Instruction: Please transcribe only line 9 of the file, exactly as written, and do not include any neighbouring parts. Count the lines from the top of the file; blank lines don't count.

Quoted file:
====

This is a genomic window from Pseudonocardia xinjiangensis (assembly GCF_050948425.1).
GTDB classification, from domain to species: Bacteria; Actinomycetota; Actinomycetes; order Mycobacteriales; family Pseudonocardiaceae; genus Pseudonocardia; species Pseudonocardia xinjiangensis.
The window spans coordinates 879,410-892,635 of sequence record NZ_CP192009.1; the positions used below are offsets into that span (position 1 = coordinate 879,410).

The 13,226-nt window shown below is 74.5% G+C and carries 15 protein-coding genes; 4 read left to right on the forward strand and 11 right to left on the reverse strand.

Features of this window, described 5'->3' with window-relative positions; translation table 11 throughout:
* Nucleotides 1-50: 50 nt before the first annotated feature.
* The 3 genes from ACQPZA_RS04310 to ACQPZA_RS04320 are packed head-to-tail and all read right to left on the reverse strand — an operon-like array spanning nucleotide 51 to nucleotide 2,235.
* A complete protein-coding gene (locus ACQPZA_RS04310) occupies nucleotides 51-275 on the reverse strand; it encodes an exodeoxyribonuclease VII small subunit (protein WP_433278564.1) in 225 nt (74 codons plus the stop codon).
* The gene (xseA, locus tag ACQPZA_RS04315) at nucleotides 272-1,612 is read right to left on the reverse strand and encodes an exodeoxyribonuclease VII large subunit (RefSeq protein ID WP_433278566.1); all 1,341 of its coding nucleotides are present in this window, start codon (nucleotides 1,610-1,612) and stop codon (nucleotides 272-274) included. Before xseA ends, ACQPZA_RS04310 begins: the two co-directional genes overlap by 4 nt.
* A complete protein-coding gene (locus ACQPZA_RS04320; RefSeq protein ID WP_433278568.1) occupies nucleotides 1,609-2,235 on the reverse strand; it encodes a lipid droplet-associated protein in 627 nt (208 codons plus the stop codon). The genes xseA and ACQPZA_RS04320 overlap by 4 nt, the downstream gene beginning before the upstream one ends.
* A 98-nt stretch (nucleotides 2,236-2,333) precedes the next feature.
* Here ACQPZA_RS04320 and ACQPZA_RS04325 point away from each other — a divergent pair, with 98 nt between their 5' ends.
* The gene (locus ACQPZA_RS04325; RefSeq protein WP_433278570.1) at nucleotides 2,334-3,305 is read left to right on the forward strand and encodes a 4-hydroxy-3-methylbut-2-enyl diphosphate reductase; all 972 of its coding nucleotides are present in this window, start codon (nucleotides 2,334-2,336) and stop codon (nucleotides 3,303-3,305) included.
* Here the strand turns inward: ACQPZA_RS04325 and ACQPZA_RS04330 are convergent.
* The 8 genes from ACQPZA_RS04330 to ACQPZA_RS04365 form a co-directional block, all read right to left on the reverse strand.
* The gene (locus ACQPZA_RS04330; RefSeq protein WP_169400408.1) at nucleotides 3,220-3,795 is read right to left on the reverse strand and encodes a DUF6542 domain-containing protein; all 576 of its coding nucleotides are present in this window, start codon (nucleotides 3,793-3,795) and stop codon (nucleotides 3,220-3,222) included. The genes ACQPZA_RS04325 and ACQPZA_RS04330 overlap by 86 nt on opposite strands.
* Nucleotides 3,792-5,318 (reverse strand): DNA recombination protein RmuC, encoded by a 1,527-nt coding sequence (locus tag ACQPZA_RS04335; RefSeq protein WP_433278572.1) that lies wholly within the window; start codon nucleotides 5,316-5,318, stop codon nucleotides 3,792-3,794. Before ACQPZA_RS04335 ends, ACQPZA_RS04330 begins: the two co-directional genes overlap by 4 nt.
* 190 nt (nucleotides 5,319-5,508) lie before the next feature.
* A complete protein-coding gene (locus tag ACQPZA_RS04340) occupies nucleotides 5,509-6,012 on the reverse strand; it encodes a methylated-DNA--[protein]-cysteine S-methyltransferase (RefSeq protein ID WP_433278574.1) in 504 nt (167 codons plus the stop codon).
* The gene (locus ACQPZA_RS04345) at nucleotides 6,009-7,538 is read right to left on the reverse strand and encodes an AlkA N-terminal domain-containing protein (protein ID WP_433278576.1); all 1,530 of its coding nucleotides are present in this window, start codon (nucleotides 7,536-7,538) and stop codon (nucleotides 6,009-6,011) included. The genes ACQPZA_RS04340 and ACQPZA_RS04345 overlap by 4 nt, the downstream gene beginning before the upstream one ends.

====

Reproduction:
* The gene (xseA, locus tag ACQPZA_RS04315) at nucleotides 272-1,612 is read right to left on the reverse strand and encodes an exodeoxyribonuclease VII large subunit (RefSeq protein ID WP_433278566.1); all 1,341 of its coding nucleotides are present in this window, start codon (nucleotides 1,610-1,612) and stop codon (nucleotides 272-274) included. Before xseA ends, ACQPZA_RS04310 begins: the two co-directional genes overlap by 4 nt.